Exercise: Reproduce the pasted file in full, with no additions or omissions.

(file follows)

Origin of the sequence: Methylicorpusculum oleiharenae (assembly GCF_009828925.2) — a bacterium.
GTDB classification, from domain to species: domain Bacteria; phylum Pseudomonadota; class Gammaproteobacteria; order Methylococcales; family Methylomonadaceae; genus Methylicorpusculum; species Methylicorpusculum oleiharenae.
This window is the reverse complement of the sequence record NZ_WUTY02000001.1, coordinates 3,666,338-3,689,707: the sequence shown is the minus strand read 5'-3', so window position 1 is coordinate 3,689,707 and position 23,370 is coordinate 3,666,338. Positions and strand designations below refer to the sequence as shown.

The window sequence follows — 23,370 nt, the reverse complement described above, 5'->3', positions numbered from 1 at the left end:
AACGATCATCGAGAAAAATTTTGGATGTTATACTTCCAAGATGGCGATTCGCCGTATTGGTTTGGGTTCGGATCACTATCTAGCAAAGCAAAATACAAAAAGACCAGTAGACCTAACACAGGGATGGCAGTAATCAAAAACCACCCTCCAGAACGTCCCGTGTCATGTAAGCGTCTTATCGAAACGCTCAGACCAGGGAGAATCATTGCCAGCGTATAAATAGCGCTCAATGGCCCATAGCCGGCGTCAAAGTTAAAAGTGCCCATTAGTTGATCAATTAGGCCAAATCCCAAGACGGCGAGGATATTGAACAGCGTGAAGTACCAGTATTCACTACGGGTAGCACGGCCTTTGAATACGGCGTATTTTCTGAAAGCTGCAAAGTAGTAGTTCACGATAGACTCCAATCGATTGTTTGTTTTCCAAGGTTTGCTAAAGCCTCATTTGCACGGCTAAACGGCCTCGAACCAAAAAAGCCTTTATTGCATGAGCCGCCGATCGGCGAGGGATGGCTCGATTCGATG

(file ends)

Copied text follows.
Origin of the sequence: Methylicorpusculum oleiharenae (assembly GCF_009828925.2) — a bacterium.
GTDB classification, from domain to species: domain Bacteria; phylum Pseudomonadota; class Gammaproteobacteria; order Methylococcales; family Methylomonadaceae; genus Methylicorpusculum; species Methylicorpusculum oleiharenae.
This window is the reverse complement of the sequence record NZ_WUTY02000001.1, coordinates 3,666,338-3,689,707: the sequence shown is the minus strand read 5'-3', so window position 1 is coordinate 3,689,707 and position 23,370 is coordinate 3,666,338. Positions and strand designations below refer to the sequence as shown.

The window sequence follows — 23,370 nt, the reverse complement described above, 5'->3', positions numbered from 1 at the left end:
AACGATCATCGAGAAAAATTTTGGATGTTATACTTCCAAGATGGCGATTCGCCGTATTGGTTTGGGTTCGGATCACTATCTAGCAAAGCAAAATACAAAAAGACCAGTAGACCTAACACAGGGATGGCAGTAATCAAAAACCACCCTCCAGAACGTCCCGTGTCATGTAAGCGTCTTATCGAAACGCTCAGACCAGGGAGAATCATTGCCAGCGTATAAATAGCGCTCAATGGCCCATAGCCGGCGTCAAAGTTAAAAGTGCCCATTAGTTGATCAATTAGGCCAAATCCCAAGACGGCGAGGATATTGAACAGCGTGAAGTACCAGTATTCACTACGGGTAGCACGGCCTTTGAATACGGCGTATTTTCTGAAAGCTGCAAAGTAGTAGTTCACGATAGACTCCAATCGATTGTTTGTTTTCCAAGGTTTGCTAAAGCCTCATTTGCACGGCTAAACGGCCTCGAACCAAAAAAGCCTTTATTGCATGAGCCGCCGATCGGCGAGGGATGGCTCGATTCGATG